The quest for context-relevant governance of agro-forest landscape restoration in Central Malawi: Insights from local processes

Ida N.S. Djenontin, Leo C. Zulu

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12 Scopus citations

Abstract

Failures of sectoral approaches to avert environmental degradation increase demands for integrated approaches that mitigate conflictual management of forest, tree, and land resources. Despite much agreement on the consequent need for a holistic landscape approach for a well-integrated governance system, the requisite governance interactions and processes remain under-studied. Under the idea of polycentric governance systems (PGS), we employ the Ecology of Games Theory (EGT) to investigate qualitatively the structure and functions of the current governance system supporting collective restoration of two agro-forest landscapes in central Malawi. The EGT offers theoretical grounding for context-appropriate assessment of the quality of a PGS, based on 35 focus group discussions with local-level resource-governance bodies leading restoration efforts, 21 key informant interviews (KIIs) with district-level officers and local traditional authorities, and 16 KIIs with national-level stakeholders. The current governance system shares some PGS attributes but does not foster adequate cooperation to address challenges of limited resource capacity, inequitable resource distribution, and negative institutional externalities. Social learning and coordination mechanisms helped to catalyze critical interactions to realize some PGS benefits, but need strengthening. Findings show promise for a PGS that can achieve inter-sectoral and cross-scale coordination, building on the effective operationalization of existing decentralization institutions offering multi-stakeholder platforms and coordination venues. Dynamizing relevant policy spaces, institutions, and processes that foster necessary deliberation, learning, and coordination is important to mitigate negative institutional externalities. Findings uncover challenges of governance integration and can inform necessary institutional arrangements for well-coordinated landscape-scale restoration in Malawi and similar contexts in sub-Saharan Africa.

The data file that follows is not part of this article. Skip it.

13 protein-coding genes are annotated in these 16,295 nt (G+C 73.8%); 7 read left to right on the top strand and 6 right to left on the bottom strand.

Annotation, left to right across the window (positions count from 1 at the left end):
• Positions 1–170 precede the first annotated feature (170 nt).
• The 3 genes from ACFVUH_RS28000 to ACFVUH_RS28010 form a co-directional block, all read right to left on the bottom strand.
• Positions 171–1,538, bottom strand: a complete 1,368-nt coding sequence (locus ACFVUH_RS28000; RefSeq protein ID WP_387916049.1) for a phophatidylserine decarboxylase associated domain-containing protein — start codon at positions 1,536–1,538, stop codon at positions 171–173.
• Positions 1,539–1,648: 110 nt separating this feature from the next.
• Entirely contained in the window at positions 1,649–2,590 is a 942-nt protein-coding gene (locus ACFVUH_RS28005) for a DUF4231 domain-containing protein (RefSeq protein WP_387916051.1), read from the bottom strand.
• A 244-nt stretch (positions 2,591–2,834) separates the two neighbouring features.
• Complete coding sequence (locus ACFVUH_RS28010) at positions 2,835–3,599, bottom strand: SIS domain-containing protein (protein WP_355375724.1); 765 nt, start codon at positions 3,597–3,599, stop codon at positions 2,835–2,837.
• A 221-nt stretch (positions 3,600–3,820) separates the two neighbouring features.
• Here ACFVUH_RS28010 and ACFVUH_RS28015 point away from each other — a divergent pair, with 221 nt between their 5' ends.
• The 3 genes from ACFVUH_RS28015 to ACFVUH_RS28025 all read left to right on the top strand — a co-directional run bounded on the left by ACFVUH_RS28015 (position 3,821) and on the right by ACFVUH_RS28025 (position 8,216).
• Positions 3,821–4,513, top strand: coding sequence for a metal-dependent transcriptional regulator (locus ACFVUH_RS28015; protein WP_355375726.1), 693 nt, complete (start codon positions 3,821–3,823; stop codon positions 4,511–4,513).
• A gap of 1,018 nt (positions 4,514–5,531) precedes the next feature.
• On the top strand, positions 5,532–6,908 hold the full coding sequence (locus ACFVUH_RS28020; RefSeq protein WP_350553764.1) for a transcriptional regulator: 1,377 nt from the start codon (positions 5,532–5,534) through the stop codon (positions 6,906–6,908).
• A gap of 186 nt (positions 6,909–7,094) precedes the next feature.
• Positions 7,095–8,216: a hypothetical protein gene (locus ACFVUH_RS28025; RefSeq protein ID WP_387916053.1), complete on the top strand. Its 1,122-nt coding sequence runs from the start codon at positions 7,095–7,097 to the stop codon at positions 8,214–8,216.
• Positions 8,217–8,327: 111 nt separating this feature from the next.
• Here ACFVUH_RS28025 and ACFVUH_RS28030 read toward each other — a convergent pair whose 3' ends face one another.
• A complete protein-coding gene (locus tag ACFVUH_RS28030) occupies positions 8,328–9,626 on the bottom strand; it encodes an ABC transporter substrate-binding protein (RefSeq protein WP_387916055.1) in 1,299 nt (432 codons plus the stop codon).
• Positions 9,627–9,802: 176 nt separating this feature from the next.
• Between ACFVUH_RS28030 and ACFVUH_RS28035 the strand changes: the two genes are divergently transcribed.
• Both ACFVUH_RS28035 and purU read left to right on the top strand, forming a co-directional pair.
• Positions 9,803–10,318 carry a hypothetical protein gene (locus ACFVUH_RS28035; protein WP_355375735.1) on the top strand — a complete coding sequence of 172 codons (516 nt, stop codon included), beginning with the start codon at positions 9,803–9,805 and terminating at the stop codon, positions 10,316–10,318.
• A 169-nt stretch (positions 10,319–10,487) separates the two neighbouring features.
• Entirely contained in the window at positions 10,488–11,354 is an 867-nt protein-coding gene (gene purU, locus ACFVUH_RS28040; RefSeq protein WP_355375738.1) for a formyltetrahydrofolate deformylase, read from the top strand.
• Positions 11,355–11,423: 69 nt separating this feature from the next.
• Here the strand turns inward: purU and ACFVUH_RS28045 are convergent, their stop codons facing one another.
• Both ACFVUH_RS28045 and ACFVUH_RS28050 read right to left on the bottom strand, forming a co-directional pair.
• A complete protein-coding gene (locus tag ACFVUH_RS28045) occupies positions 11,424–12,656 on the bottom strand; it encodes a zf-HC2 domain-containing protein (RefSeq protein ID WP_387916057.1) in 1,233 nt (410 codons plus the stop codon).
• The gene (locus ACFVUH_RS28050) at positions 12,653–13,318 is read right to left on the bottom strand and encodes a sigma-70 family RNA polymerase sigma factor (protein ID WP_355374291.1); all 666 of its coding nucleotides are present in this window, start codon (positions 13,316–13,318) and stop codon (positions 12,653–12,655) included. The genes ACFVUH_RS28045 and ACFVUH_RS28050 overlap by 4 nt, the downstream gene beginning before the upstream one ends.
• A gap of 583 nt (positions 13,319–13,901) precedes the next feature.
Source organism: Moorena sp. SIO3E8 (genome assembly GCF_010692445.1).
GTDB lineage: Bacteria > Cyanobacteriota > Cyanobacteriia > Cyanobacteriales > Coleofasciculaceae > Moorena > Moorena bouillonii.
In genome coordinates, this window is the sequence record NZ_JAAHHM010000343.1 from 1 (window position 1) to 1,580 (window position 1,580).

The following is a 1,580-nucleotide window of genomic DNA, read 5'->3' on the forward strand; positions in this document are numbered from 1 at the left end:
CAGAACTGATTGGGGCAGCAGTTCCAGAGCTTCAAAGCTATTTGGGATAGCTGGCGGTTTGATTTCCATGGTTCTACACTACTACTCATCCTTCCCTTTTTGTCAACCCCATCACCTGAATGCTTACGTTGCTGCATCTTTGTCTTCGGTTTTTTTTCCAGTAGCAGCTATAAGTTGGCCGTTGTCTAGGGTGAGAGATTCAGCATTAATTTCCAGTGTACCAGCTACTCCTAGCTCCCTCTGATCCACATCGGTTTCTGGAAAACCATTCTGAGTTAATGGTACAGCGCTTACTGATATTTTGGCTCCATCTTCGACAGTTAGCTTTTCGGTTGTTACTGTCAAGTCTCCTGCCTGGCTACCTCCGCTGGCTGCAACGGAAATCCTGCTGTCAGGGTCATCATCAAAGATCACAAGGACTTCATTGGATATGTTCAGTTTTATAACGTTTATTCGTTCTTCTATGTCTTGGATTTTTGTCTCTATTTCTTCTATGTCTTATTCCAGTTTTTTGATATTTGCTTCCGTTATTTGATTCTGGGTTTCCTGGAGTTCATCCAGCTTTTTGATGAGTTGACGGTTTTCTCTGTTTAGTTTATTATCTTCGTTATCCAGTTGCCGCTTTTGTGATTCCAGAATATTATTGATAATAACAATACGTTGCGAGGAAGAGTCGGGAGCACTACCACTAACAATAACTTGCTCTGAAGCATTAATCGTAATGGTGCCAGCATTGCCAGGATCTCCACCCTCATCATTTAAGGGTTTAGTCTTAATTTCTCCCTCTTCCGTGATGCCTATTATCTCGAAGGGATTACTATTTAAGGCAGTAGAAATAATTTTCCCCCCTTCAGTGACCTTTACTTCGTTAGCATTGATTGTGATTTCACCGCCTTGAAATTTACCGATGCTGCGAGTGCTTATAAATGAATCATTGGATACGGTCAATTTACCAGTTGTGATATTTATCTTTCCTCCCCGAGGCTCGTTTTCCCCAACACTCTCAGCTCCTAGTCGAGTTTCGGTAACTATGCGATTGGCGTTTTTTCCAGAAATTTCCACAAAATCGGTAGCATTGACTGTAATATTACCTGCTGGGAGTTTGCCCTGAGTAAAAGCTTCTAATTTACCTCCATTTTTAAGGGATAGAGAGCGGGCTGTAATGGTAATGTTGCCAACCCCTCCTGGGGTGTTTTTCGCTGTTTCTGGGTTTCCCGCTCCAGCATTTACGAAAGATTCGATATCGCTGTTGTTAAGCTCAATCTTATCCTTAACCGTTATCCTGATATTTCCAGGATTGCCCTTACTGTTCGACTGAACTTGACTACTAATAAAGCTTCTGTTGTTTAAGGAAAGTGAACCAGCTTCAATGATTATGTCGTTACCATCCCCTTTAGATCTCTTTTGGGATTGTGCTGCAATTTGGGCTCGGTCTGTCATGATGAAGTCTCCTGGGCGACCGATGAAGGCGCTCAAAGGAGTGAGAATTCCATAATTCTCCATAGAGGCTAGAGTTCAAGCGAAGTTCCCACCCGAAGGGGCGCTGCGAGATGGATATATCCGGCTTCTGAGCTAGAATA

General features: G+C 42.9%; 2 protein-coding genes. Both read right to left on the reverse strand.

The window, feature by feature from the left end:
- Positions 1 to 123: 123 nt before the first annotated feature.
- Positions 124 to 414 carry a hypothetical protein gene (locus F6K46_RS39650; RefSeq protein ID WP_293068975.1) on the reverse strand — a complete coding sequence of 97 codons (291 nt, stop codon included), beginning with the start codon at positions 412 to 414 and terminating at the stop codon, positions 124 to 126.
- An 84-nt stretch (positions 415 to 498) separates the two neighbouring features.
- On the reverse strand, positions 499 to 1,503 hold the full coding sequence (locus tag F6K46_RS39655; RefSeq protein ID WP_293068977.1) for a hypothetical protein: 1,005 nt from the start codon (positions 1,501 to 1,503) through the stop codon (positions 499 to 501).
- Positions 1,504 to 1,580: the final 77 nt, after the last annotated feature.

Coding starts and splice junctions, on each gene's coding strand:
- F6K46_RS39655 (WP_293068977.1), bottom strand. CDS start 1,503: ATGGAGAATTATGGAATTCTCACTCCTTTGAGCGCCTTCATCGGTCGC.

Original languageEnglish (US)
Article number102555
JournalForest Policy and Economics
Volume131
DOIs
StatePublished - Oct 2021

All Science Journal Classification (ASJC) codes

  • Forestry
  • Sociology and Political Science
  • Economics and Econometrics
  • Management, Monitoring, Policy and Law

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